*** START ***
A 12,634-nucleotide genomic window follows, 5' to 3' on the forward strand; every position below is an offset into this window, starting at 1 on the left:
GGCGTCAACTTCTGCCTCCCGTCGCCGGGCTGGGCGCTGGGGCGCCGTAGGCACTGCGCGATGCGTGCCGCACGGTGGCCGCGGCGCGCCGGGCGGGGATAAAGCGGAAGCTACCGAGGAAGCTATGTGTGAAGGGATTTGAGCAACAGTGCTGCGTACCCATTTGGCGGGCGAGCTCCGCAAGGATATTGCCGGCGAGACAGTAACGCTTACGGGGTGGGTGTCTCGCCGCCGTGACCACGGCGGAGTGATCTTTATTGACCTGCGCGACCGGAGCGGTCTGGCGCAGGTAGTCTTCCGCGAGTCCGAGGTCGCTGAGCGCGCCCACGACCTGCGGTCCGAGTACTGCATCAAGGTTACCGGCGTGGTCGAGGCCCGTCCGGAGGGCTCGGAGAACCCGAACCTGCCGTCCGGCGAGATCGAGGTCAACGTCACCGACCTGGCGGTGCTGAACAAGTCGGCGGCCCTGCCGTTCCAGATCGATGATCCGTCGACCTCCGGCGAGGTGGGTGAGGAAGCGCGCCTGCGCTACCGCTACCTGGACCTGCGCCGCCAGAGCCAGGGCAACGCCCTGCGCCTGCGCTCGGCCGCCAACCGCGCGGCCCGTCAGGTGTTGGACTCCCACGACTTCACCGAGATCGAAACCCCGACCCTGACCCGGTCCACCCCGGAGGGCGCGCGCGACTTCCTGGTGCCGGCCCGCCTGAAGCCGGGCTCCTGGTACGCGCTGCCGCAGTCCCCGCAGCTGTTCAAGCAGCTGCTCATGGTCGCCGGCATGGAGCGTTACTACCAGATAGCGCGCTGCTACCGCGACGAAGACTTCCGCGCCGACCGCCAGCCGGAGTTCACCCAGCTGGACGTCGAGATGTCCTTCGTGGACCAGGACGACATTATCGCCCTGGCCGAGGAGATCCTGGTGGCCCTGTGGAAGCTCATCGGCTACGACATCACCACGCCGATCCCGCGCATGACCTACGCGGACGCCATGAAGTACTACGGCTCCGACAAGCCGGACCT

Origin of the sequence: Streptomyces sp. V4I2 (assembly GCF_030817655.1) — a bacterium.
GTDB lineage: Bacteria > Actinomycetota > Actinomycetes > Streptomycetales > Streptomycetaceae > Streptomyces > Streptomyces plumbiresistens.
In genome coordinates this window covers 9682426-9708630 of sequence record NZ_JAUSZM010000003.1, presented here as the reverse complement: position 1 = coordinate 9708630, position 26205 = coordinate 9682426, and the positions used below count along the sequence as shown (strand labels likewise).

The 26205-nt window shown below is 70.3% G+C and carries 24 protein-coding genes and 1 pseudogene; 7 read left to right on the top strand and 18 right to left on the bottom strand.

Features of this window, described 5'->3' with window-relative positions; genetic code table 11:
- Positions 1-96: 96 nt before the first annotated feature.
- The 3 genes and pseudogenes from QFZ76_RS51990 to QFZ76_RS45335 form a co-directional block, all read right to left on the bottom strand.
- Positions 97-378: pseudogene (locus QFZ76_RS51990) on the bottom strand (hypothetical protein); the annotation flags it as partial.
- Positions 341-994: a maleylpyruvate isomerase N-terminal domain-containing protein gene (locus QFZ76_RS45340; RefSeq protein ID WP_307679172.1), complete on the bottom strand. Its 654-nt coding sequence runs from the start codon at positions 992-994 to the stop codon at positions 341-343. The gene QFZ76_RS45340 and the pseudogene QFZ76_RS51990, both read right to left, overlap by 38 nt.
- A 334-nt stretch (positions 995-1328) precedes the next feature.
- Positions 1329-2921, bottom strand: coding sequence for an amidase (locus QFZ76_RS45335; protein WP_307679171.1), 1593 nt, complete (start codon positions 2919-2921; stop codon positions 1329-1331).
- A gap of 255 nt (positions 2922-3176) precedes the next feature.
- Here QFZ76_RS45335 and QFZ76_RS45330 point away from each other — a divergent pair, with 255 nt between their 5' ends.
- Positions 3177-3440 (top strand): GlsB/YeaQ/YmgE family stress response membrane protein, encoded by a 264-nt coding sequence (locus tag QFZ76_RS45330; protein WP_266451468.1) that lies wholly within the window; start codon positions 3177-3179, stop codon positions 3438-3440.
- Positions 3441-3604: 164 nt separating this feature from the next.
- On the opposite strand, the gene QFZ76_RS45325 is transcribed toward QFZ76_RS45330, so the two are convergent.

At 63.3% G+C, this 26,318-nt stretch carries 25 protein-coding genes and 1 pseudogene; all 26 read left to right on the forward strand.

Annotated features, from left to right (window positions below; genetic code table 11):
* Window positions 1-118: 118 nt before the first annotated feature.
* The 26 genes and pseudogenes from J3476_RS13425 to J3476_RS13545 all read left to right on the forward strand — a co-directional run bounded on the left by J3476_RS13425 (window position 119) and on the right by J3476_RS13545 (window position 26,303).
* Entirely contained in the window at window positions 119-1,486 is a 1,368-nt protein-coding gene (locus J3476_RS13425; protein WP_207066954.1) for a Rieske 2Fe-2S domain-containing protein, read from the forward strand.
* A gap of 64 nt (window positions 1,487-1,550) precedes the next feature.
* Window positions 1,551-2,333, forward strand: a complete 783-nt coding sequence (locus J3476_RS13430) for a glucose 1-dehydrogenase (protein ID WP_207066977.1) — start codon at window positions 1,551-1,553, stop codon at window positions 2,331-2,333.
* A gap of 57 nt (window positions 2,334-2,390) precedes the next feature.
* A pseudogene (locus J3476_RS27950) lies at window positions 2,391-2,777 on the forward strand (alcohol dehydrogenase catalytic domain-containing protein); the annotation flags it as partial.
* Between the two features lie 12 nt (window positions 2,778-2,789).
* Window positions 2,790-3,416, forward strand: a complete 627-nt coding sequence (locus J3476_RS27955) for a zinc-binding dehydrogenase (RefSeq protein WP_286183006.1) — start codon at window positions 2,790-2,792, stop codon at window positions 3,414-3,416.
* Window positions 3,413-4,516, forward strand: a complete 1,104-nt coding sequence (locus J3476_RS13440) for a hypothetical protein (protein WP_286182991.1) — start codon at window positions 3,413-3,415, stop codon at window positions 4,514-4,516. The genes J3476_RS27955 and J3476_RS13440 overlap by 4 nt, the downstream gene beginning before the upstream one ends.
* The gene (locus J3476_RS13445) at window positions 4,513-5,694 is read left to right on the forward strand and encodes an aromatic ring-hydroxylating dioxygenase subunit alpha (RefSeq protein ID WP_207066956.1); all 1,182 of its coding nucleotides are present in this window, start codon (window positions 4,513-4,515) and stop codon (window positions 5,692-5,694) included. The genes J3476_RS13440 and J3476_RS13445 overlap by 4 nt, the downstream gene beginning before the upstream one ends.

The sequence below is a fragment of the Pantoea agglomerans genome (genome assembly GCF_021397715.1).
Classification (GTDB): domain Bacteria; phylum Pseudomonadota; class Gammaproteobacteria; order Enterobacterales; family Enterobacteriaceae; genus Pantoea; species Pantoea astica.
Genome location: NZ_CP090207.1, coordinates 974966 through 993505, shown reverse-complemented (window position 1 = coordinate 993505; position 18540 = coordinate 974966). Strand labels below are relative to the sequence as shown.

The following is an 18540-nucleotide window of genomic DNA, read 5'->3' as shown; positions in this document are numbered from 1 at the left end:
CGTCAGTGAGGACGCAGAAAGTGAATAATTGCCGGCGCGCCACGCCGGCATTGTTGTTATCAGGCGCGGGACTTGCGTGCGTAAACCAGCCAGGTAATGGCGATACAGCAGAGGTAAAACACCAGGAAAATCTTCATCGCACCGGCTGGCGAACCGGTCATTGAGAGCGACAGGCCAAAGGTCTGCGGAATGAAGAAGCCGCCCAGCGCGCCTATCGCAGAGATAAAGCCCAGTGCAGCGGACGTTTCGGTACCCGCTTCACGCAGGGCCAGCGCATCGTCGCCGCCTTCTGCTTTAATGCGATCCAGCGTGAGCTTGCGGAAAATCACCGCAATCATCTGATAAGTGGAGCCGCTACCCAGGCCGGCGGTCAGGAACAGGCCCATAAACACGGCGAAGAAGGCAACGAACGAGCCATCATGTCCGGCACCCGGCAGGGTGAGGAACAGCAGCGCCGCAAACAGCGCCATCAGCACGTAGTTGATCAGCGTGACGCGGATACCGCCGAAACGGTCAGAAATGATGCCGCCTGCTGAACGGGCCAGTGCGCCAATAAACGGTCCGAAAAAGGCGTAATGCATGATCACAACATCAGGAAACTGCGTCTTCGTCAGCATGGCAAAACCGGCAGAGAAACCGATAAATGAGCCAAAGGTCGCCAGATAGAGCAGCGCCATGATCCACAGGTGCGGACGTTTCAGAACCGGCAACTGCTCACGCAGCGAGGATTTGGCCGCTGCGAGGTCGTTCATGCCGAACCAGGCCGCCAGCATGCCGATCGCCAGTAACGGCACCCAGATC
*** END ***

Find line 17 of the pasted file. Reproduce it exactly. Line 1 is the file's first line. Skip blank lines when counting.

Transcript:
- Positions 3441-3604: 164 nt separating this feature from the next.